One can use the crude oil price forecasts from the U.S. Energy Information Administration, the World Bank and multiple investment banks including Bank of America Securities, Citigroup, Goldman Sachs, and JPMorgan Chase. Most of them are available through a simple google search. One can also use the forward crude oil prices from the New York Mercantile Exchange and the oil demand and supply forecasts from the International Energy Agency and OPEC, also available through a google search. The forward prices might reflect the expected future crude oil prices by the market but there are important caveats to that assumption discussed here.

Regulated vs liberalized markets

About half of the 160 countries that we track have liberalized fuel markets in the sense that fuel prices are driven by market supply and demand conditions. In the other half, the government sets either a price ceiling of the fuel prices or fixes the prices. In some countries, the governments revisit the fixed price or the ceiling once per week or a month, or once per year with the passage of the annual government budget. Yet in other countries, the fixed price/ceiling is not revisited on a regular basis but is changed when either crude oil prices change significantly or the government decides to achieve some social or budgetary objectives.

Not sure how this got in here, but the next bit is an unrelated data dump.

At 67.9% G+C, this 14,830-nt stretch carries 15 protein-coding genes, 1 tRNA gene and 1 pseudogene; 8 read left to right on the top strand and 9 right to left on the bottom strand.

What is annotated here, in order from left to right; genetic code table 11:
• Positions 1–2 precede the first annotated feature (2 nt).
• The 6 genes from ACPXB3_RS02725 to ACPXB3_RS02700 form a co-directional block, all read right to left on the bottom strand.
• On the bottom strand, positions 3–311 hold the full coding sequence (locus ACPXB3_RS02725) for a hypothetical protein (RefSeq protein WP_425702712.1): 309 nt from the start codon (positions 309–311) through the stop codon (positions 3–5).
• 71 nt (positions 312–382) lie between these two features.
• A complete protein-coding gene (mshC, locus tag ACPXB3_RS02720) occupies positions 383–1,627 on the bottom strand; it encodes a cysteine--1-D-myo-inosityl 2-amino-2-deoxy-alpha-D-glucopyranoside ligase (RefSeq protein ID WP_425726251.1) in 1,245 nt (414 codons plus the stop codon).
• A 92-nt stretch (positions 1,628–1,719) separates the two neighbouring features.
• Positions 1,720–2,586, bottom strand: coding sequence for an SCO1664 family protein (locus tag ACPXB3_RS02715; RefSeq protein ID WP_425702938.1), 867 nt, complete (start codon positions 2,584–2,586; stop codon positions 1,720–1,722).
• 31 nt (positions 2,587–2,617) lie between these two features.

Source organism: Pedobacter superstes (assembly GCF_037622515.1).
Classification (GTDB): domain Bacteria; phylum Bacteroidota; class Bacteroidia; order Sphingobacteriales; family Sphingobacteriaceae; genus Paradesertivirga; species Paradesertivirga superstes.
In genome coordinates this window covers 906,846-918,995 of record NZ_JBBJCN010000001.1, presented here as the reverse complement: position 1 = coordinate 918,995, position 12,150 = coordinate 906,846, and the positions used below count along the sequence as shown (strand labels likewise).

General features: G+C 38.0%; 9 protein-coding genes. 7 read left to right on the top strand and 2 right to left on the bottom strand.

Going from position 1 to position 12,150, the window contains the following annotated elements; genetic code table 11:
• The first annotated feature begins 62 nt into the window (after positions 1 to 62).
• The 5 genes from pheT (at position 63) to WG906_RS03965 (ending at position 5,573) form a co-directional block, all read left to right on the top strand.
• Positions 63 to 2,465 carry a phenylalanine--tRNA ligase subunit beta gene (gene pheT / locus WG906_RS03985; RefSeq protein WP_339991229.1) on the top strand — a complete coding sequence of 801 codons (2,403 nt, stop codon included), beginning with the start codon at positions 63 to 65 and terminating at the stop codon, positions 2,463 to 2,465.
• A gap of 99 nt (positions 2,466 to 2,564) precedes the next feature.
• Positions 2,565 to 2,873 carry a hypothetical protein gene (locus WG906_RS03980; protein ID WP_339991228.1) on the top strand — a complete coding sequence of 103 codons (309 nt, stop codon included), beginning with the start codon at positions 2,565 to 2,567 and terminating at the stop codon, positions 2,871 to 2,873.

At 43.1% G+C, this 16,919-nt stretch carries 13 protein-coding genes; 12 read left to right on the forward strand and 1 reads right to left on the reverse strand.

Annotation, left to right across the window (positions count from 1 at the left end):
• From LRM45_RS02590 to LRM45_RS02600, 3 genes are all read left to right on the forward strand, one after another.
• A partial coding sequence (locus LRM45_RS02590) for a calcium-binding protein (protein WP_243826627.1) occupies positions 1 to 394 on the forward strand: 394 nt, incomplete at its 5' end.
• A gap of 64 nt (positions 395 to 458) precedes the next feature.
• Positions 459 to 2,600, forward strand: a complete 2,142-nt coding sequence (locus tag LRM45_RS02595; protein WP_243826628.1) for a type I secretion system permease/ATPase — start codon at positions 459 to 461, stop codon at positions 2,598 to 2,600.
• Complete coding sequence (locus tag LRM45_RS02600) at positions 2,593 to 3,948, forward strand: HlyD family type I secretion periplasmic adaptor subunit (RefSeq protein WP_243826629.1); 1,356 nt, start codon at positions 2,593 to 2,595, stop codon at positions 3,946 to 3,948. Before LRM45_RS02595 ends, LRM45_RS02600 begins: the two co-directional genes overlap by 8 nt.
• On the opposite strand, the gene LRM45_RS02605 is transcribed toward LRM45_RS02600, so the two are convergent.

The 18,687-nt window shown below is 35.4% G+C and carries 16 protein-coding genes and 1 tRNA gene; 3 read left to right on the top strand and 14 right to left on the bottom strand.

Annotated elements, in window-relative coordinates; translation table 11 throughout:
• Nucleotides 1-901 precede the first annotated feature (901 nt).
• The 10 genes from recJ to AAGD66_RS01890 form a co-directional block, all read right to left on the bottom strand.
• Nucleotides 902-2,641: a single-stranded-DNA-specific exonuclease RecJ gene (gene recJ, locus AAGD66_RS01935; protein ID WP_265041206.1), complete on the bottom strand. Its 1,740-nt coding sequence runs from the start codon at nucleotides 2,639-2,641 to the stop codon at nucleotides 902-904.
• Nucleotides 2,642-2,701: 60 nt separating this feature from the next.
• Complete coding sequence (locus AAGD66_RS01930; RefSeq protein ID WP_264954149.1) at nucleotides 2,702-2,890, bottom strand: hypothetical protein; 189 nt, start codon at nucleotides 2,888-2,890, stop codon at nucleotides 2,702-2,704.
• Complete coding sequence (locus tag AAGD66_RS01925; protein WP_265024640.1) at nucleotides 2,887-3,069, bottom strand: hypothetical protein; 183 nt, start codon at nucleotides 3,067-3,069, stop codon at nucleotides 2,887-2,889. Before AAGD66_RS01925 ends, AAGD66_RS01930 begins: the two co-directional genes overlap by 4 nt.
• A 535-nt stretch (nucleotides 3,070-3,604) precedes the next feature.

The point is that the relationship between crude oil prices and fuel prices is not very tight in many countries. A forecast of fuel prices in that case requires a broader context that goes beyond data analytics. One has to spend some time reading about the country and its mechanism for setting fuel prices.

Political economy, taxes, subsidies, and other policies

People are very sensitive to the level and changes in fuel prices. Hence, the authorities in every country are very careful with these prices as sudden large increases can create social unrest. They try to balance between the objective to collect revenue from fuel taxes and to fight pollution on the one hand and the objective to ensure that transportation costs do not hamper businesses and households on the other hand.

Governments in countries with large income inequality or high poverty rates try to keep fuel prices low and stable. The same applies to countries with large territories where transport is very important and to countries with large agricultural sectors as fuel is a major cost component.